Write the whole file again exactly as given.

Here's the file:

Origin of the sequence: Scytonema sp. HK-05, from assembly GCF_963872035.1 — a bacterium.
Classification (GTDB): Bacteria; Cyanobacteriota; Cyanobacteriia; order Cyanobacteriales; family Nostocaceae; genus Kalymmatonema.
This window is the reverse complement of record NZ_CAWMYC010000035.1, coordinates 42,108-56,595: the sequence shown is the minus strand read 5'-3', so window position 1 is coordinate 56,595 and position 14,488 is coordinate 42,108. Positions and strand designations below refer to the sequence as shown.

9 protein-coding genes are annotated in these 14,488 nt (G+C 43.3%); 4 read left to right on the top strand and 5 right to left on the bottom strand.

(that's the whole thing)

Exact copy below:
Origin of the sequence: Scytonema sp. HK-05, from assembly GCF_963872035.1 — a bacterium.
Classification (GTDB): Bacteria; Cyanobacteriota; Cyanobacteriia; order Cyanobacteriales; family Nostocaceae; genus Kalymmatonema.
This window is the reverse complement of record NZ_CAWMYC010000035.1, coordinates 42,108-56,595: the sequence shown is the minus strand read 5'-3', so window position 1 is coordinate 56,595 and position 14,488 is coordinate 42,108. Positions and strand designations below refer to the sequence as shown.

9 protein-coding genes are annotated in these 14,488 nt (G+C 43.3%); 4 read left to right on the top strand and 5 right to left on the bottom strand.